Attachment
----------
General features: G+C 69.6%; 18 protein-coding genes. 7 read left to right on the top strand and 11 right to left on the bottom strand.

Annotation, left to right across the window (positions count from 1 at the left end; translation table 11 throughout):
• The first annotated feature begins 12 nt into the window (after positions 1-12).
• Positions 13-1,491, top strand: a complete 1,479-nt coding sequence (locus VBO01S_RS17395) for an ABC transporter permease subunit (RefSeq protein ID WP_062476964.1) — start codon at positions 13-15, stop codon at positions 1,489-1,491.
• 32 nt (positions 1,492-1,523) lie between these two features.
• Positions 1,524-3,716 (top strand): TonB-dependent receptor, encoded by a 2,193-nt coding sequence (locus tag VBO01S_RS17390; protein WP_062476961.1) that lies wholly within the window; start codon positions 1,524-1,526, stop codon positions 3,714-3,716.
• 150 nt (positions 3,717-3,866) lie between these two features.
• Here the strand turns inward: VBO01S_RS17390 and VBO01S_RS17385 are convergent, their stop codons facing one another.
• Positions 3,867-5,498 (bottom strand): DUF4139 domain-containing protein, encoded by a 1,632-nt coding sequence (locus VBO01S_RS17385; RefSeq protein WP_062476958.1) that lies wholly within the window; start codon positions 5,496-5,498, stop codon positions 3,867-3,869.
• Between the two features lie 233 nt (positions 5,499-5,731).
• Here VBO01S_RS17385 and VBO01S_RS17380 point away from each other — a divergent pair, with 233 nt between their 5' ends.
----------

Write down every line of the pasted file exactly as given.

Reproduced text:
General features: G+C 69.6%; 18 protein-coding genes. 7 read left to right on the top strand and 11 right to left on the bottom strand.

Annotation, left to right across the window (positions count from 1 at the left end; translation table 11 throughout):
• The first annotated feature begins 12 nt into the window (after positions 1-12).
• Positions 13-1,491, top strand: a complete 1,479-nt coding sequence (locus VBO01S_RS17395) for an ABC transporter permease subunit (RefSeq protein ID WP_062476964.1) — start codon at positions 13-15, stop codon at positions 1,489-1,491.
• 32 nt (positions 1,492-1,523) lie between these two features.
• Positions 1,524-3,716 (top strand): TonB-dependent receptor, encoded by a 2,193-nt coding sequence (locus tag VBO01S_RS17390; protein WP_062476961.1) that lies wholly within the window; start codon positions 1,524-1,526, stop codon positions 3,714-3,716.
• 150 nt (positions 3,717-3,866) lie between these two features.
• Here the strand turns inward: VBO01S_RS17390 and VBO01S_RS17385 are convergent, their stop codons facing one another.
• Positions 3,867-5,498 (bottom strand): DUF4139 domain-containing protein, encoded by a 1,632-nt coding sequence (locus VBO01S_RS17385; RefSeq protein WP_062476958.1) that lies wholly within the window; start codon positions 5,496-5,498, stop codon positions 3,867-3,869.
• Between the two features lie 233 nt (positions 5,499-5,731).
• Here VBO01S_RS17385 and VBO01S_RS17380 point away from each other — a divergent pair, with 233 nt between their 5' ends.